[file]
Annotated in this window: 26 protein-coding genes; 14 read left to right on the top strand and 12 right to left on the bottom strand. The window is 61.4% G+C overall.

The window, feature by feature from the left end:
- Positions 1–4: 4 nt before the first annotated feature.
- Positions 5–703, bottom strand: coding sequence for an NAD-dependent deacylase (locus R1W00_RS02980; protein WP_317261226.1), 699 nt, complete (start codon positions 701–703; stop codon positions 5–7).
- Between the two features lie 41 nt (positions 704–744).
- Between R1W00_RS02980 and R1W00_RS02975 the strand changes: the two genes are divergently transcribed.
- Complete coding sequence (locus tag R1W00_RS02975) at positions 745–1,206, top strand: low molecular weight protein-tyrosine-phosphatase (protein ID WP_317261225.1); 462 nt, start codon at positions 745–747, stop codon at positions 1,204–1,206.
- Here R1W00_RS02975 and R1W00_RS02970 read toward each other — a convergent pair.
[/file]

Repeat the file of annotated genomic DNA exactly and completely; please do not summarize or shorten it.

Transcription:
Annotated in this window: 26 protein-coding genes; 14 read left to right on the top strand and 12 right to left on the bottom strand. The window is 61.4% G+C overall.

The window, feature by feature from the left end:
- Positions 1–4: 4 nt before the first annotated feature.
- Positions 5–703, bottom strand: coding sequence for an NAD-dependent deacylase (locus R1W00_RS02980; protein WP_317261226.1), 699 nt, complete (start codon positions 701–703; stop codon positions 5–7).
- Between the two features lie 41 nt (positions 704–744).
- Between R1W00_RS02980 and R1W00_RS02975 the strand changes: the two genes are divergently transcribed.
- Complete coding sequence (locus tag R1W00_RS02975) at positions 745–1,206, top strand: low molecular weight protein-tyrosine-phosphatase (protein ID WP_317261225.1); 462 nt, start codon at positions 745–747, stop codon at positions 1,204–1,206.
- Here R1W00_RS02975 and R1W00_RS02970 read toward each other — a convergent pair.